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Fork in the Road: Who, who, who cooks for you?

When it comes to kitchen fare, who’s there—men or women?
David Tanner, of Plenty Wild Farms in Pemberton, whips up some carrot “noodles” with a spiralizer while son, Felix, supervises.

If you’ve ever wandered in Sea to Sky forests, you might have heard someone call out, “Who-o-o, who-o-o, who cooks for yo-o-o-u-u?” in an owlish way. No, they’re not some kind of weirdo looking for kitchen help, or doing a quick survey, like I did. They’re a birder trying to elicit a response from barred owls.

The first time I heard that call I was hiking Black Tusk at dusk with a good friend who was also a very good birder. It cracked me up, and I’ve used it often since, but this is the first time in print—it felt right for a column about the kitchen scene, given the issues still swirling around women’s roles. I mean, we first started questioning all that back in Suffragettes’ time, never mind the ’60s.

Sadly, women are still widely under-represented in the public arena. Good to see gender parity on Whistler’s council, but only one third of our MPs in Ottawa are women. Female board members in the U.S. also constitute about a third; in Canada, it’s a pathetic 18 per cent.

In sports, there’s another twist. Terry O’Reilly, in his CBC Radio show Under the Influence, recently featured a New Zealand ad agency, DDB. When they were pitching FIFA Women’s World Cup, DDB found so many biases and errors they had to act. For instance, which boxer has defended their title the most? The internet says Joe Louis, with 27 matches. But it’s really Regina Halmich, with 45. So DDB created a website, Correct the Internet for doing just that—correcting gender-based biases toward men, and making women more visible in sports whenever they get the short end of the stick online.

On the local kitchen scene, I’ve been wondering how it’s going in a place as seemingly progressive as Whistler. Are women still doing most of the traditional cooking? Or have we corrected that gender bias, too?

I know it’s not scientific, but last week I did a straw poll, emailing 58 people—half men, half women—connected to Whistler, around the question “who cooks for you?” Here’s what I learned.

First, it was pretty interesting who responded. Of all the replies I received, only one was from a man! What’s that about!? Maybe because he cooks 80 per cent of dinners?

Otherwise, based on my all-female cohort of respondents, there’s no doubt women are still doing most of the cooking.

Sure, there are variations around meal planning, grocery shopping and the actual cooking, and many men clean up. There were also quite a few 50/50 or 60/40 splits, especially in younger households, plus some pretty funny stories and circumstances. (“Our general approach is, if the food used to move independently, he is responsible for it. If it never moved independently, she is responsible for it—except for pancakes.”)

But bottom line: the majority of respondents may not be barefoot and pregnant, but they’re still in the kitchen way more than men—even when they work full-time. And a surprising number cook nearly every meal.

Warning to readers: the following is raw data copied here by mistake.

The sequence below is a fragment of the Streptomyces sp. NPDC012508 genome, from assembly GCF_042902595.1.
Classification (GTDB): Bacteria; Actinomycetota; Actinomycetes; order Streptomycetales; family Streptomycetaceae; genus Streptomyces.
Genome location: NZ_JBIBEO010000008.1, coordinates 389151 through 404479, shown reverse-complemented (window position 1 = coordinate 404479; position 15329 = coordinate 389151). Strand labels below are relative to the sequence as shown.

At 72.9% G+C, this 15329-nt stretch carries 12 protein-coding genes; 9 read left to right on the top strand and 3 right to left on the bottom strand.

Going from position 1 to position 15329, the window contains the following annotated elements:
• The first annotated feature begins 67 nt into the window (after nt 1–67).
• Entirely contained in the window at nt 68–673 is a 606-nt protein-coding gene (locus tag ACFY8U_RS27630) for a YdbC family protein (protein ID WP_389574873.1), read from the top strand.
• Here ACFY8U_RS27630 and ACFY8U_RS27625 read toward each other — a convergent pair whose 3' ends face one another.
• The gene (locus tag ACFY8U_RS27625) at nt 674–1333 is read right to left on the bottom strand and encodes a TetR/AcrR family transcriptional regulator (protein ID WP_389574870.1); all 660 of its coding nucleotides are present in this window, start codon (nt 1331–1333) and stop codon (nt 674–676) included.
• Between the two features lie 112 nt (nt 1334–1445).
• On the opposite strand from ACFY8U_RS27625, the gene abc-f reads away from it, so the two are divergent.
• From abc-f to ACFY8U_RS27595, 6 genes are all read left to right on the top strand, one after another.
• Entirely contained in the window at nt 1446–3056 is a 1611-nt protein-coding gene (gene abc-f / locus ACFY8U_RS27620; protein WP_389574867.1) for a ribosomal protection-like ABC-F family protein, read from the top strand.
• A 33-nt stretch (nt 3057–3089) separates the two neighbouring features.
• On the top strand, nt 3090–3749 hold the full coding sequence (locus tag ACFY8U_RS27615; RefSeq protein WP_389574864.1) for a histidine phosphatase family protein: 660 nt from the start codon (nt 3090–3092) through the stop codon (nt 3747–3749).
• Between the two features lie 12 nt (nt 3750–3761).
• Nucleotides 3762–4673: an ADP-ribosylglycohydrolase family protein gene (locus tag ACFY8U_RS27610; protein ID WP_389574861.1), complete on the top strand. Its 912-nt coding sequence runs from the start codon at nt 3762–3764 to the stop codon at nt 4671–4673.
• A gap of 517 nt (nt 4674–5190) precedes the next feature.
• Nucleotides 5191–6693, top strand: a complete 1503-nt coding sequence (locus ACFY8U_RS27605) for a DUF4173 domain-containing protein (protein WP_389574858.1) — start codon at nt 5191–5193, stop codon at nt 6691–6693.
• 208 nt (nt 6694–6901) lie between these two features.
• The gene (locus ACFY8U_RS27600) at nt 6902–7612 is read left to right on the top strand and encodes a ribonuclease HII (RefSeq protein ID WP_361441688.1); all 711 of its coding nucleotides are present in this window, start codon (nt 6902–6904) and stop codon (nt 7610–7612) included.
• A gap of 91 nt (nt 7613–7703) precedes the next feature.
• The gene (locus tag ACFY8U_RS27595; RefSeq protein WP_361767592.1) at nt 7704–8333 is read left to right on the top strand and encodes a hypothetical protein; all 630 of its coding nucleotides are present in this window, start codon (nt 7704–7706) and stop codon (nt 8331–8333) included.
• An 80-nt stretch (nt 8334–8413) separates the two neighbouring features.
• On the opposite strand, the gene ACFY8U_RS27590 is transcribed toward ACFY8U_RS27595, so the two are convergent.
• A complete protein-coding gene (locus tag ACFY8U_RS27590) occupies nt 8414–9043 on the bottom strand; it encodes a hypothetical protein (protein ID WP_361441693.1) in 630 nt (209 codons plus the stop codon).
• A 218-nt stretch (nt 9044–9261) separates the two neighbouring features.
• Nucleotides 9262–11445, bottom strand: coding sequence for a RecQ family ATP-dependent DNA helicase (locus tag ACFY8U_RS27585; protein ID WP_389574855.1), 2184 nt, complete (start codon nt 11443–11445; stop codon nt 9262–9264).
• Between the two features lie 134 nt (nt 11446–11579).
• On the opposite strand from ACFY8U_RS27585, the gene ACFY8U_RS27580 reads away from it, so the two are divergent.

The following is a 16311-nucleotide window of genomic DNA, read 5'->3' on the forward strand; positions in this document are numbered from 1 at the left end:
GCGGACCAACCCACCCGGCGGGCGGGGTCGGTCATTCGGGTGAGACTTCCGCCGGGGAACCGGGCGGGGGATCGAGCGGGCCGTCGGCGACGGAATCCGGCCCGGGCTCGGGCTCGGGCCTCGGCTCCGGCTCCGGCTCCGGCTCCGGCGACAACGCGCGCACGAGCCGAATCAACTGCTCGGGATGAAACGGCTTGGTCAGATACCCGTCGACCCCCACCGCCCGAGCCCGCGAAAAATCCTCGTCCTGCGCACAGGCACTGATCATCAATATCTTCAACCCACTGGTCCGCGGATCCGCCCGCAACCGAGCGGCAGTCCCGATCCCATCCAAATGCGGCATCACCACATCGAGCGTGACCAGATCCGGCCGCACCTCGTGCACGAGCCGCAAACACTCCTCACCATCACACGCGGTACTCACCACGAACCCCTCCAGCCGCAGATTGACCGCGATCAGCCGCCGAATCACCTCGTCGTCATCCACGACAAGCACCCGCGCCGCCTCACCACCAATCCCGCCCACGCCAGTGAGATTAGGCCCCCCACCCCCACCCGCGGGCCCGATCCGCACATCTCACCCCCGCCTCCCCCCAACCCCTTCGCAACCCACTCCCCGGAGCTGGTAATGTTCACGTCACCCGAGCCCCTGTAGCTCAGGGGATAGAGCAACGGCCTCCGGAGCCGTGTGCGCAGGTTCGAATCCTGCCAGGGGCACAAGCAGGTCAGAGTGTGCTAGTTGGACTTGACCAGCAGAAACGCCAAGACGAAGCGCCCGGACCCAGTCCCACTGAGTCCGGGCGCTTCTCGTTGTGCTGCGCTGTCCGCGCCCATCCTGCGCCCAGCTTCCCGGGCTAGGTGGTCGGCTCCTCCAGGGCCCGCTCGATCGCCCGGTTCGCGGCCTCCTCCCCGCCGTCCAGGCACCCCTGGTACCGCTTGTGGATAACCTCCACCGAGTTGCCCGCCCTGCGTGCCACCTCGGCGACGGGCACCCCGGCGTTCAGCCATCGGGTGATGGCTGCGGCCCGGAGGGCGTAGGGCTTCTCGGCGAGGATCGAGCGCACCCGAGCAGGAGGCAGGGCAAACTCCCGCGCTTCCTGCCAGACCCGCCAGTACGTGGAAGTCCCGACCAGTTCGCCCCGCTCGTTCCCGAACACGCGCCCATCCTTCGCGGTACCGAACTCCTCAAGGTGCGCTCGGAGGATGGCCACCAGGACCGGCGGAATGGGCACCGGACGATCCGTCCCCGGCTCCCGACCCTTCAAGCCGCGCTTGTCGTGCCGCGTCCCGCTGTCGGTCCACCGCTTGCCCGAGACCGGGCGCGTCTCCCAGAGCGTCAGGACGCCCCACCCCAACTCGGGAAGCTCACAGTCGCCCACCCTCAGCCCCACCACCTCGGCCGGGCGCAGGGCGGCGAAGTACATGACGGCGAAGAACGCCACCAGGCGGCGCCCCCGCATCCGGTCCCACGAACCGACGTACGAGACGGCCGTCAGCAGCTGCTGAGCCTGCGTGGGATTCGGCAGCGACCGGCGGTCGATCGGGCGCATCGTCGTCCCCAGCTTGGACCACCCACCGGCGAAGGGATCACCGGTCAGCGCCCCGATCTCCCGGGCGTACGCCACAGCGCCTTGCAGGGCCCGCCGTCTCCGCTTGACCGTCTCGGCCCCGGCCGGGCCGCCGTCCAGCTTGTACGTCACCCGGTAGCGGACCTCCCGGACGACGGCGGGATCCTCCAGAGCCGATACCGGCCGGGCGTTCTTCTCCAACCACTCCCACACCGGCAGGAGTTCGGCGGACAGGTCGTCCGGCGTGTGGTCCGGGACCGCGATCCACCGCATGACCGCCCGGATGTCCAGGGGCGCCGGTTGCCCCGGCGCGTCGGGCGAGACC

“Ray and Pauline are old school... mostly because the kitchen is Pauline’s comfort zone …,” writes Pauline Wiebe, who does 95 per cent of the cooking. “I always say, if you like doing something, then do it. I love cooking, so I do it. And, there are always two choices for dinner: take it or leave it.”

Joan Richoz is also a 90-per-center. “Marcel only cooks when he has an audience!! Like raclette, fondue,” she writes, adding a real Marcel story: When he tried cooking a spicy pasta dish, to give Joan a break, he had no idea how much heat to add. “Our poor friend was crying, the food was so spicy! This eventually turned into a signature dish called, ‘Come on baby light my fire!’”

There were also some cool role reversals, like this one: “Our household has been “non-traditional” for years! My husband does most of the shopping, laundry and cooking at home,” writes Isabel Chung, former head chef at Whistler’s Fairmont Chateau, now at  the Fairmont Orchid on Hawaii’s Kohala coast. “Truth is I could not be as successful as I have been without his support … He is a great cook, and was a Red Seal chef long before me.”

Stella Harvey, a novelist who started the Whistler Writers Festival, is the first to admit cooking is not in her genes, but she and hubby Dave have figured out a 50/50 split “because we’ve come to understand our individual strengths.

“When I tell [people] that Dave does all the cooking, he perks up (typically a man of few words), and says, ‘I’d starve if I didn’t cook,’” she writes. “That is likely very true. My idea of cooking is making good use of my cellphone, to call for delivery. Just saying.”

Sure, we’ve come a long way from the days when a man “did not even make his own cup of instant coffee.” But we’ve got a long way to go. So I was heartened that several respondents said their boys—and girls—are learning to cook. A few young men who graduated in Whistler in 2002 have even become professional chefs. And kids as young as five are at home in the kitchen.

At Plenty Wild organic farms in Pemberton, David Tanner has been cooking the lion’s share for years, but lately he and his partner Alyssa Belter have landed on a true 50/50 system. They note two things: At farmers’ markets, it’s roughly 25-per-cent men, 65-per-cent women, and 10-per-cent couples. And Felix, their five-year-old, is very happy in the kitchen, doing age-appropriate things (no knives!). “He likes to pretend he has a restaurant,” says Alyssa.

As for those barred owls, if you’re ever lucky enough to have one answer your call, be respectful, as with any wildlife. Keep your distance. And never feed it, despite asking who cooks for it.

Glenda Bartosh is an award-winning journalist who thanks Claire Ruddy at AWARE for her story idea about how solo dwellers handle meals.